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September 15, 1965 - Image 3

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Publication:
The Michigan Daily, 1965-09-15

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WEDNESDAY, SEPTEMBER 15, 1965

THE MICHIGAN DAI .Y

THE ICH 1 R flAII.V

PAGE THREE

,

Romney

Tax Plan Foes

Increase

as

Caucus

By CLARENCE FANTO
Gov. George Romney will at-
tempt during this session of, the
Michigan Legislature to alleviate
financial problems by proposing a
three per cent income tax pack-
age. Under the proposal, the state
would stand to gain about $150
million a year.
Romney has been discussing the
proposals with key legislators dur-
ing the last few weeks, but oppo-
sition to the plan is growing both
inside and outside the Legislature.
The governor has asked legisla-
tive leaders to allow him to ad-
dress a joint session "to discuss
the financial requirements and
public service needs of the state
at the earliest convenience." Ac-
cording to Senate Majority Leader
Raymond D. Dzendzel (D-Detroit),

the request will be granted as a
matter of "routine courtesy" eith-
er today or tomorrow.
Romney, who formulated the
tax proposals with a bi-partisan
group of legislators, told newsmen
recently that he would be willing
to accept the public blame if the
Legislature enacts an income tax,
but that this would be "unfair"
because the plan was not solely
his creation.
The major features of Romney's
plan are:;
--An elimination of the con-
troversial business activities tax
and a reduction in the "intangi-
bles" tax on stocks and bonds.
--A three per cent personal in-
come tax and a four per cent
corporation and financial insti-
tution profits tax, starting Jan. 1,
1967. Taxpayers would file a re-

turn to the state at the end of
the tax year, but money would be
deducted from paychecks. A $600
exemption would be granted for
each family member.
-Fifteen dollars in credit would
be granted for each member of a
family because of the new sales
tax. Low income wage earners
would gain tax relief by filing a
return and receiving a sales tax
rebate even if they were in a low-
income tax bracket.
-Individuals and business es-
tablishments would receive cred-
it for local property taxes equal
to 12% per cent of the property
taxes. The credit would take the
form of a rebate from the state.
--A three-cent state tax would
be levied on each pack of cig-
arettes sold, beginning next July
1.

Democratic House and Senate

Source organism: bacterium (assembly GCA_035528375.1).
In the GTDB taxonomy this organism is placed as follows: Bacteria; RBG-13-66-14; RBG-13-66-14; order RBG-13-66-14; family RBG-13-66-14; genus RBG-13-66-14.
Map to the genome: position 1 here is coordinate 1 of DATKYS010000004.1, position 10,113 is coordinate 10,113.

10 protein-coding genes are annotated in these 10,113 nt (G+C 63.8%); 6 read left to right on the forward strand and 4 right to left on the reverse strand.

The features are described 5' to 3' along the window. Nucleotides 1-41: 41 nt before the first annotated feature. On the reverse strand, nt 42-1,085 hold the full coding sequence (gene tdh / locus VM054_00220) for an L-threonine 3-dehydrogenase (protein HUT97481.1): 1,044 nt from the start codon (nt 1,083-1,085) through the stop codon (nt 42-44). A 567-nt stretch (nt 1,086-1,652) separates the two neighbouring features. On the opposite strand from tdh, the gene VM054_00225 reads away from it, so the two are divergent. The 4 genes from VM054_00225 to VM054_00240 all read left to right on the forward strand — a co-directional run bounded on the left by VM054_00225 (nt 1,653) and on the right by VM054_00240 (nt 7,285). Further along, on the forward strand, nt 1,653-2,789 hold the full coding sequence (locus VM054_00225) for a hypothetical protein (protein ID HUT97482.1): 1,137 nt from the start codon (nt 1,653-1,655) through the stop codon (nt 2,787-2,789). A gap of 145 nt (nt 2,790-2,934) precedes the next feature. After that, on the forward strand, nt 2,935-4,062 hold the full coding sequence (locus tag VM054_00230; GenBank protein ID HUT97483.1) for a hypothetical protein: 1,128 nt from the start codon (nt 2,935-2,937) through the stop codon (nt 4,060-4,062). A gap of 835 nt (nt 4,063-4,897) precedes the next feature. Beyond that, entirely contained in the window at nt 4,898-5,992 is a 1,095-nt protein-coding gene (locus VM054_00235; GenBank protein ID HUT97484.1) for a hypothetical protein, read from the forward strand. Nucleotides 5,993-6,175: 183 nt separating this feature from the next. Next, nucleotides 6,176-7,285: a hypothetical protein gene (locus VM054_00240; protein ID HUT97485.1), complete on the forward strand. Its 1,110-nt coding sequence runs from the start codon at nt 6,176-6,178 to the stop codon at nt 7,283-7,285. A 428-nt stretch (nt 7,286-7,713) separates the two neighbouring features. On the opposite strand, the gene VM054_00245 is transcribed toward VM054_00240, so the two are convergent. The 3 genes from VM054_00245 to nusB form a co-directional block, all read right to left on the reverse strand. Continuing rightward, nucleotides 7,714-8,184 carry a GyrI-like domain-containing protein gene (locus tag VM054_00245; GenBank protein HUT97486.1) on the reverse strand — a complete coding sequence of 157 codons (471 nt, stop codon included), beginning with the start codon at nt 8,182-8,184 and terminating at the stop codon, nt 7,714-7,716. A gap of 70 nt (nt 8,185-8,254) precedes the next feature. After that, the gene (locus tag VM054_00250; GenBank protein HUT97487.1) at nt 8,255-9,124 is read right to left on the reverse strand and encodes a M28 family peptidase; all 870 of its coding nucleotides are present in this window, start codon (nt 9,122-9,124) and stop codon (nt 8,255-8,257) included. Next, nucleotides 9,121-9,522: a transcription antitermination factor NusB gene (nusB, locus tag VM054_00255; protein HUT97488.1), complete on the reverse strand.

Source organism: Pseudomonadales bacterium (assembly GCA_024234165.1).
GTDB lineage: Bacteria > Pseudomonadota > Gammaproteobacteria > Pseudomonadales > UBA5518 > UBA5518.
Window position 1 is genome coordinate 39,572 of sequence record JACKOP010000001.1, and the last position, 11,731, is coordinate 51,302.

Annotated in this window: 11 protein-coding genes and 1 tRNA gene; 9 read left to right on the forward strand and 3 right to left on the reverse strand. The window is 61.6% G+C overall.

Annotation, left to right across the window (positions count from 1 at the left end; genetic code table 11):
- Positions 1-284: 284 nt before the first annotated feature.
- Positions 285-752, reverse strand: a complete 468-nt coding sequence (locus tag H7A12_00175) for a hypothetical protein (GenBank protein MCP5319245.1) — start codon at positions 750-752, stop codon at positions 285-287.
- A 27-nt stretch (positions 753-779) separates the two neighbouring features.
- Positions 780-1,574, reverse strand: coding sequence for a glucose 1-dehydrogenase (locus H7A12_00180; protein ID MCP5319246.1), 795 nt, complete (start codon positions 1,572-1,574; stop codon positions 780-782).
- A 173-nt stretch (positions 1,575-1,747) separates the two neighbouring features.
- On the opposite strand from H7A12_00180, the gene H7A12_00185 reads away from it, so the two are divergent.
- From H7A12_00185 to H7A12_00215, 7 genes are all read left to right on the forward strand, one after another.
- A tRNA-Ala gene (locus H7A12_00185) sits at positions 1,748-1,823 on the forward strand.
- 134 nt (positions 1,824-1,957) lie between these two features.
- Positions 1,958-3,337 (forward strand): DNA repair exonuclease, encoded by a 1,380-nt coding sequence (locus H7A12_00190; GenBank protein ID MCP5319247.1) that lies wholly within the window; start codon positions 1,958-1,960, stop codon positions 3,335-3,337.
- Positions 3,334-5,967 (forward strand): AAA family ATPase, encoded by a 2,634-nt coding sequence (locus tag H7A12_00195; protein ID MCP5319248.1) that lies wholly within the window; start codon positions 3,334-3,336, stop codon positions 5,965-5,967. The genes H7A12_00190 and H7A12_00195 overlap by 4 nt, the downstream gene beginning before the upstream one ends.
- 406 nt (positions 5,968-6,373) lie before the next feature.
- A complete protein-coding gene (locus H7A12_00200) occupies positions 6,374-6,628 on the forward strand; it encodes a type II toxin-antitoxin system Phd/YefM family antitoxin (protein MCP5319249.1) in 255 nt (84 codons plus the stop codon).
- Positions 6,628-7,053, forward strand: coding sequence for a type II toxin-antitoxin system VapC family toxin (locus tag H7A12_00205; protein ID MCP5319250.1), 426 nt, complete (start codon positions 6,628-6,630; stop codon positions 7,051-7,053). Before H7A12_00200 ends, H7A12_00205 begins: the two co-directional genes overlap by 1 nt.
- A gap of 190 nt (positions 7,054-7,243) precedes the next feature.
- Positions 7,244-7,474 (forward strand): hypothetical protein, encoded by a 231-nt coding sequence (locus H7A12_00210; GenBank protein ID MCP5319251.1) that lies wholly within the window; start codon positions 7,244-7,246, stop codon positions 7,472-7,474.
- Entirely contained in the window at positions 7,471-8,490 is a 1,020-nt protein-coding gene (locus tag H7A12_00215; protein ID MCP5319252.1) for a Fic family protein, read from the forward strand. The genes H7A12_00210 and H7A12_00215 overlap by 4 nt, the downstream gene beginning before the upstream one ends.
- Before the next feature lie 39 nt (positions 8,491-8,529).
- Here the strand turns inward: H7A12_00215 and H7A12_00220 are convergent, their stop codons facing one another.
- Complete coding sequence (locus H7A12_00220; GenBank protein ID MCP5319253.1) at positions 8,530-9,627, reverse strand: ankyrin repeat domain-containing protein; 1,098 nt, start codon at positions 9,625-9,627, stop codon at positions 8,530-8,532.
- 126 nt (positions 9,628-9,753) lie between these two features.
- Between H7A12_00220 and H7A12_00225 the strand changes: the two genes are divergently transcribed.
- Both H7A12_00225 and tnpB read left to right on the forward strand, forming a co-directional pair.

caucuses, expected to be highly
critical, will convene in Lansing
Friday to discuss the plan. Rom-
ney has admitted that it will be
"a miracle" if his tax plan is
passed into law, but he intends to
introduce it as a bill in the Leg-
islature anyway.
The purpose of the tax pack-
age is to "spread the tax bur-
den more equitably among the
people and businessmen of all
kinds," Richard Van Dusen, the
governor's legal aide and an ex-
pert on taxes, explained recently.
But many politicians and labor
leaders disagree. August Scholle,
president of the American Fed-
eration of Labor-Congress of In-
dustrial Organizations, proposed
an alternative plan whereby the

Legislature would postpone tax re-
form and instead levy a corporate
profits tax of five per cent or
more to replace the present busi-
ness activities tax. Scholle feels
that legislators can help them-
selves win re-election next, year
by opposing Romney's plan.
House Speaker Joseph J. Ko-
walski of Detroit recently walked
out on a conference of legisla-
tors studying the Romney plan.
Kowalski charged that Romney
was refusing to take personal re-
sponsibility for the proposal.
The governor contends that the
tax plan which will go beforethe
Legislature is the product of about
10 Democratic and 10 Republican
legislators, plus Romney himself.
Sen. Coleman Young (D-De-
troit) contends that the Romney
plan as presently constituted could

not pass the state Senate. He de-
clared that the new taxes would
impose unfair burdens on Detroit,
Saginaw and other communities
which already have city income
taxes. But Romney claims the plan
would ease the total tax burden
on many Detroit residents.
Rep. Richard Young (D-De-
troit), a member of the House
Tax Committee, argues that most
people would be paying more tax-
es under the new plan. He claim-
ed that a typical family of three
children with a $10,000 yearly in-
come would be paying $85 more
per year under the Romney plan.
Two Republican legislators from
Ann Arbor, Sen. Gilbert Bursley
and Rep. Marvin Esch, are more
receptivento the governor's pro-,
posals. In the past, Bursley has

cent personal income tax. Esch
has accused the Democratic lead-
ership in the Senate of sacrific-
ing state interests in an attempt